From Engineer to Career: How to Become a Successful Professional

From Engineer to Career: How to Become a Successful Professional

By Volker Sorger, George Washington University




Every student is concerned with one and the same detail: to get a good job and be a successful professional. The Arizona chapter invited me to not talk about my groups nanophotonic research which focuses on novel opto-electronic device physics, emerging material such as TMDs and TCOs, and plasmonics. Here, I was asked to talk about what it takes to be successful after graduation. I broke this question down into thee aspects:

  1. Knowing the Rules
  2. Knowing Yourself
  3. Starting your Path
We learn the details of physics, optics, and electronics in school. But we seldom learn rules of how-to-get-the-job, or what the other side looks for. Graduating from a top university essentially guarantees an interview, but it does not guarantee the job offer. Hence the question arises, how to get the offer? First of all, we need to recognize that all decision on hiring (after an interview) and promotions are made by humans, and not machines. In fact, 75% of hiring decisions are made based on ‘finding-a-good-match’, rather than technical skills. Interestingly, the situation is rather similar to dating; both sides find each other interesting, but are unsure whether they want to be proceed together. The job interview is therefore more likely like dating, and knowing the rules is key.

Rule #1 – Trust: surrounding us is constant danger. Back 100,000 years ago that was food scarcity, weather, animals, neighboring tribes, etc. Today, it is my competitors, competition over resources, changing policies, shortness of capital or human skillsets etc. Hence we developed the concept of a ‘herd’, a conglomeration of humans who trust and protect each other. This later became the family, and is now often the firm/company/co-workers. So, in the end we all look for a herd where we trust another and fit in. But trust is not given, it is earned. Since trust goes both ways, similar to dating, both parties explore a possible bond (or entree to the ‘herd’ from a candidate’s point of view).

Rule #2 – Golden Circle of Why (Fig. 1): This concept describes a circle how far the circle-of-trust extends. Some companies extend this to the youngest employee, some others guard it in layers. For the latter, compartmentalized information restrictions are often adhered to. Since dating and interviewing is a 2-way street, it is important to feel-out the organization one is applying to. Additionally, this model can be used to explain why certain companies are more successful than others; many companies argue from the outside-in, going from the clearest to the fuzziest. However, those companies who win their employees for believing what they believe (the inner ‘Why’ or ‘soul’ of a company) have employees who work not only for the paycheck, but for the same believes, and hence with their sweat and tears.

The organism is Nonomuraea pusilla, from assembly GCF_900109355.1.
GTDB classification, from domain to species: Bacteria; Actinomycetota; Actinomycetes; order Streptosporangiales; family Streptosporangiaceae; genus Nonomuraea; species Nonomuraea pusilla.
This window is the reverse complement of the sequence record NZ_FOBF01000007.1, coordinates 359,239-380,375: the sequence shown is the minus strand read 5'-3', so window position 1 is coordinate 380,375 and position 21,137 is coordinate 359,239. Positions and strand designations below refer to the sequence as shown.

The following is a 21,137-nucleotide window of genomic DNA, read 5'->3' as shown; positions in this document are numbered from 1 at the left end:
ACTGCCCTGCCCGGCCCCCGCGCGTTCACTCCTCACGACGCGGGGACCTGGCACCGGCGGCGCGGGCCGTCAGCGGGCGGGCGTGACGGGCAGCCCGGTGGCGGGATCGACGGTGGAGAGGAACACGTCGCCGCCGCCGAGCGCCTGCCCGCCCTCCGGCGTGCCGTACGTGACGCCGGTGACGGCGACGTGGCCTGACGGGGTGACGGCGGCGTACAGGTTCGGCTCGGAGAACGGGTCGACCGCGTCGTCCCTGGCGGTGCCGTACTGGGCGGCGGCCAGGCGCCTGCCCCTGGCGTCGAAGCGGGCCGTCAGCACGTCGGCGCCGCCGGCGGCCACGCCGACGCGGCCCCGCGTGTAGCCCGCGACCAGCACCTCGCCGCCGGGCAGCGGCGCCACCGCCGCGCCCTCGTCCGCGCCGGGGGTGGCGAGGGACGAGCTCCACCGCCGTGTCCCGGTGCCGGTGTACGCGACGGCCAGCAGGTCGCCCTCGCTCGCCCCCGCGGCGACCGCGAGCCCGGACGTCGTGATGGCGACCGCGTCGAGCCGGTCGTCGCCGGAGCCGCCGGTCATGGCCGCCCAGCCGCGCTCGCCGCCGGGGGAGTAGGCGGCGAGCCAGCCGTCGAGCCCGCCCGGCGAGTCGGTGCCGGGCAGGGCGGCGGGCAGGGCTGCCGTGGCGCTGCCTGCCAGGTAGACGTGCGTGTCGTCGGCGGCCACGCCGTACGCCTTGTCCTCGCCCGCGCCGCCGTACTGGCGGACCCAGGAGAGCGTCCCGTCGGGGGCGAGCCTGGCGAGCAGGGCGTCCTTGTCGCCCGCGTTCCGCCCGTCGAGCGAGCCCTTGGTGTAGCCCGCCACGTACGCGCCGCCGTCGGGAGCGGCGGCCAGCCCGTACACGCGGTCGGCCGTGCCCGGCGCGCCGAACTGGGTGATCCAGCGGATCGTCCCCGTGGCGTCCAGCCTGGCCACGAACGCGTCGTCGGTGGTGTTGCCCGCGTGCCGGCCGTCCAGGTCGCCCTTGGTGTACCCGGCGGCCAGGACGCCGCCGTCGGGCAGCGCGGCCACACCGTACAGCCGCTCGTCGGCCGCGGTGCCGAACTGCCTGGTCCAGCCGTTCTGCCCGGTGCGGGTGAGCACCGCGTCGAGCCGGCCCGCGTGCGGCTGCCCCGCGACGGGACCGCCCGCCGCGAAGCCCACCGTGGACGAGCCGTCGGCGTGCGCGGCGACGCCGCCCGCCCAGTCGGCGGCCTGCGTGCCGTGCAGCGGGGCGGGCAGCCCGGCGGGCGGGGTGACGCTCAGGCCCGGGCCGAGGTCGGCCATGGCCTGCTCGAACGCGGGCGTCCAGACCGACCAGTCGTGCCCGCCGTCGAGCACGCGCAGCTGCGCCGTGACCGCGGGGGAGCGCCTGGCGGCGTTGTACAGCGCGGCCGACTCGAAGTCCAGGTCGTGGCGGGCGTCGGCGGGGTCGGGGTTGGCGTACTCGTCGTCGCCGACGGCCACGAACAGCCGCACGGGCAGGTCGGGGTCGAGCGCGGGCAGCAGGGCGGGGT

Rule #3 – 5-Hormones to explain all human-human Interactions: The existence of all these hormones can be explained anthropologically (Fig. 2). They are part of our human-animal heritage, and knowing their origin and what role they play can be powerful tool in the professional world.



Endorphin for example masks physical pain. We are still sore from the gym or long run yesterday, but yet we come back for more again and again. Dopamine is the good-feel when completing something or checking things off a to-do list. Serotonin is the leadership chemical, and makes us want to be the alpha dog in the pack. It’s good to be the king! Why? Because of first choice of meat and mate. However, what even some leaders do not realize is that the herd does not give this privilege away for free. It expects something in return; that is, if danger threatens coming such as the neighboring herd attacking, then the we expect those who are actually well fed, have bigger ‘muscles’ and who are full of ‘feeling-the-power’, that those go out and fight/advert the danger hence protect the herd. The anthropological definition of leadership is Loss of Self interest. If this ancient social contract between humans gets violated, people occupy wall street. Therefore, serotonin is the leadership hormone. Oxytocin is the love and affection hormone; we know it all, that butterfly feeling when we fall in love. We talk to a stranger on the plane and once we introduced yourself and shook hands we actually trust the other person more. When humans shake hands we physically exchange oxytocin. These 4 hormones fall into the selfish and the social or group classes. The former can be gained by oneself, the latter two only in conjunction with others, explaining the human need for social interactions. The 5th hormone, cortisol is a negative stress hormone, which is released, for instance, when I don’t trust my coworker or neighbor; I am feeling being watched or I am watchful all the time – in short I feel under pressure. This is a hormone that is to be avoided at all times in a professional setting.